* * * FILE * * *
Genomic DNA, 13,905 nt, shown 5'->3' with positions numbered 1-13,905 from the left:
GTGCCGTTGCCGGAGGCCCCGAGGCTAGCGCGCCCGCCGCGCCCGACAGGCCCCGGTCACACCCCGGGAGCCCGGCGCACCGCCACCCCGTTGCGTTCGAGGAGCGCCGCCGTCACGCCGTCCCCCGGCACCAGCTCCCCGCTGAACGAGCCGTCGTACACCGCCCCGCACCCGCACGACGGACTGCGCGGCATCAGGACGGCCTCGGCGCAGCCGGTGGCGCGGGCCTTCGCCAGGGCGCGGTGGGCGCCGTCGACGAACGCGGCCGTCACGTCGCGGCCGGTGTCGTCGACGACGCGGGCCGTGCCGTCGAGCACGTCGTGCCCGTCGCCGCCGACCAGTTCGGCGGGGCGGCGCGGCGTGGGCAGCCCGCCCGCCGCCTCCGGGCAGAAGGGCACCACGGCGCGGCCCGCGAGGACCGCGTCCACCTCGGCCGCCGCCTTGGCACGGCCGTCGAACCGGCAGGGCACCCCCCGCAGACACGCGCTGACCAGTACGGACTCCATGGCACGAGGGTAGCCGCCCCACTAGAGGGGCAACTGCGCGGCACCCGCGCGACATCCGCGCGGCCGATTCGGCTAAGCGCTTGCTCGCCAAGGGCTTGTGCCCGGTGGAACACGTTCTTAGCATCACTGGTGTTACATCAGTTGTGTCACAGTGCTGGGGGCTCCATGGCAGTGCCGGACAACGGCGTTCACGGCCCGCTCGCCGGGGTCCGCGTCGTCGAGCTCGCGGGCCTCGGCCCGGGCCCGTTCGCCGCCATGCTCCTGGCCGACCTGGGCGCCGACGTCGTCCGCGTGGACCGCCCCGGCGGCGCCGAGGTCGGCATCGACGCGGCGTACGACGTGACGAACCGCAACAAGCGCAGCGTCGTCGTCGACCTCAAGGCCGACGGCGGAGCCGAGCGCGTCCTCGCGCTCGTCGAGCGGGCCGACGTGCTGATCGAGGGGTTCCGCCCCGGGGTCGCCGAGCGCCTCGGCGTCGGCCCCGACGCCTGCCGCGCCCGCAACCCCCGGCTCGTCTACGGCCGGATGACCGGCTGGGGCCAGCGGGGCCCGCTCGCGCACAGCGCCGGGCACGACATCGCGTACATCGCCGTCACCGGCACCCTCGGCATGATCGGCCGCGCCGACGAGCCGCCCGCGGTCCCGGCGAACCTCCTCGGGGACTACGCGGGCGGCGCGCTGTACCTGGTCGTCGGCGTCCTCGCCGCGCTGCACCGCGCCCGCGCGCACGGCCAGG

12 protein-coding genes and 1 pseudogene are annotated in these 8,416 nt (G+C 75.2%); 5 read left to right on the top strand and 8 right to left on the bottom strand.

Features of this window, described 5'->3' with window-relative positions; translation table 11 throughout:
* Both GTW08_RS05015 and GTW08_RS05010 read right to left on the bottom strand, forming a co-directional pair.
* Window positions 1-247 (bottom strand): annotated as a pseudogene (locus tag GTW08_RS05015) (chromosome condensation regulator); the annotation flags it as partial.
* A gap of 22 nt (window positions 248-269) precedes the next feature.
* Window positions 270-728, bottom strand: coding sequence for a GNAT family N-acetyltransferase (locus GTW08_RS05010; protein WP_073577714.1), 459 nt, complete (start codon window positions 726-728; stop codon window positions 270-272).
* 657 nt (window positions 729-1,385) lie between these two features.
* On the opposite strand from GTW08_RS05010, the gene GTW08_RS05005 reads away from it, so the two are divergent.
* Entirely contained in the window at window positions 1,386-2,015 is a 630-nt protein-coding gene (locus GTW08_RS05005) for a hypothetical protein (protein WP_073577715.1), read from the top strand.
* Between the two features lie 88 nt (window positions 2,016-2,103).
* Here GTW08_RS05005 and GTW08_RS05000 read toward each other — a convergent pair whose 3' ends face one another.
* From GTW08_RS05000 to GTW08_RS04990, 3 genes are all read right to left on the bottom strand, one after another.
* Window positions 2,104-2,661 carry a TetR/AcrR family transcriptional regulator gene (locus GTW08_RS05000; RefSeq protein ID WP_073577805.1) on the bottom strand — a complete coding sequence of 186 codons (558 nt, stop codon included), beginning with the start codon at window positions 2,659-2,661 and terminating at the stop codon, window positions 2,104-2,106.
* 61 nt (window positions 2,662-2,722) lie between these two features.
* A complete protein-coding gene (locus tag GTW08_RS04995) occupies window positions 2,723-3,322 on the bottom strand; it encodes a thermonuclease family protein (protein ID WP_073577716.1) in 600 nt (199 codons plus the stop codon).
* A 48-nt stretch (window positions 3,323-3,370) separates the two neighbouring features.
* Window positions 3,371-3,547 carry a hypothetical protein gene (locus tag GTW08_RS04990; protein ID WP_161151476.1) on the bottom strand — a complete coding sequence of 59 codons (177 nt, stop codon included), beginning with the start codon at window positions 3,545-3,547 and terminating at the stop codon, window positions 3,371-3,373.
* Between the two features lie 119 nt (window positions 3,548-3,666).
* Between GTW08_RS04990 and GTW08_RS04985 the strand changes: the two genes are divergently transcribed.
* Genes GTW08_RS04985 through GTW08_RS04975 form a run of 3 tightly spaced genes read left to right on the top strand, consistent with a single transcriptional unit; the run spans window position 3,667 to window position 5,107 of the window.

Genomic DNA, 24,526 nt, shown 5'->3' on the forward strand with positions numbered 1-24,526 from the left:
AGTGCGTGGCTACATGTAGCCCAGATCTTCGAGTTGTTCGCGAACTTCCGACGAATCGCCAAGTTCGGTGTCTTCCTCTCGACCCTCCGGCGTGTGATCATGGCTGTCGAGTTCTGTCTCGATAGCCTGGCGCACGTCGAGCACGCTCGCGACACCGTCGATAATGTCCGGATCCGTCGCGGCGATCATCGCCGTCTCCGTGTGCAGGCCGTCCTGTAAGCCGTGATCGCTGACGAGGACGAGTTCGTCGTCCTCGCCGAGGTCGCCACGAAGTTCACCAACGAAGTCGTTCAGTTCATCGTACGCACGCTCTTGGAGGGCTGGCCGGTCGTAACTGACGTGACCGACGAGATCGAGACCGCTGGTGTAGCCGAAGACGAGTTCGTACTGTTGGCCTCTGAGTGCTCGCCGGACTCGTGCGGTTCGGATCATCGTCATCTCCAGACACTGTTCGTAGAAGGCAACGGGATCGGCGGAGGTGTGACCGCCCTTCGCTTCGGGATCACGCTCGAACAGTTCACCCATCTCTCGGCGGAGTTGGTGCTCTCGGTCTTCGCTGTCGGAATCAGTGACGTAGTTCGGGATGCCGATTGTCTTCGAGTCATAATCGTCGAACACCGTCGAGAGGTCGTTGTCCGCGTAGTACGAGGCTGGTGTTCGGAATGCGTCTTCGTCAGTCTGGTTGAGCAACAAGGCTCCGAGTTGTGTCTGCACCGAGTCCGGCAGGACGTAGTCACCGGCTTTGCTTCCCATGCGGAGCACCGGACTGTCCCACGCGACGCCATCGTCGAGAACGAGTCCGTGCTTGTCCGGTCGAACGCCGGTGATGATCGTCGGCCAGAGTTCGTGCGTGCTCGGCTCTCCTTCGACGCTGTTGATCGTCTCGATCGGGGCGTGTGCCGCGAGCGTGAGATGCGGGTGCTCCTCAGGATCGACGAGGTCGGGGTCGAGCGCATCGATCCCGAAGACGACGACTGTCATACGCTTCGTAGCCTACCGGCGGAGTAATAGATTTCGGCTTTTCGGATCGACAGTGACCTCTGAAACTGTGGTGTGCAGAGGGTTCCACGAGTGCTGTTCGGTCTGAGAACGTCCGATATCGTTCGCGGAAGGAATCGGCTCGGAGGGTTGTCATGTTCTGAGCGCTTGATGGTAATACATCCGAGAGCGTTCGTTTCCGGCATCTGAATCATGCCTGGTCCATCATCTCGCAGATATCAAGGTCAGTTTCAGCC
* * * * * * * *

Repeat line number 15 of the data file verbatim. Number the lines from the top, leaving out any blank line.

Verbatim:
* Window positions 2,104-2,661 carry a TetR/AcrR family transcriptional regulator gene (locus GTW08_RS05000; RefSeq protein ID WP_073577805.1) on the bottom strand — a complete coding sequence of 186 codons (558 nt, stop codon included), beginning with the start codon at window positions 2,659-2,661 and terminating at the stop codon, window positions 2,104-2,106.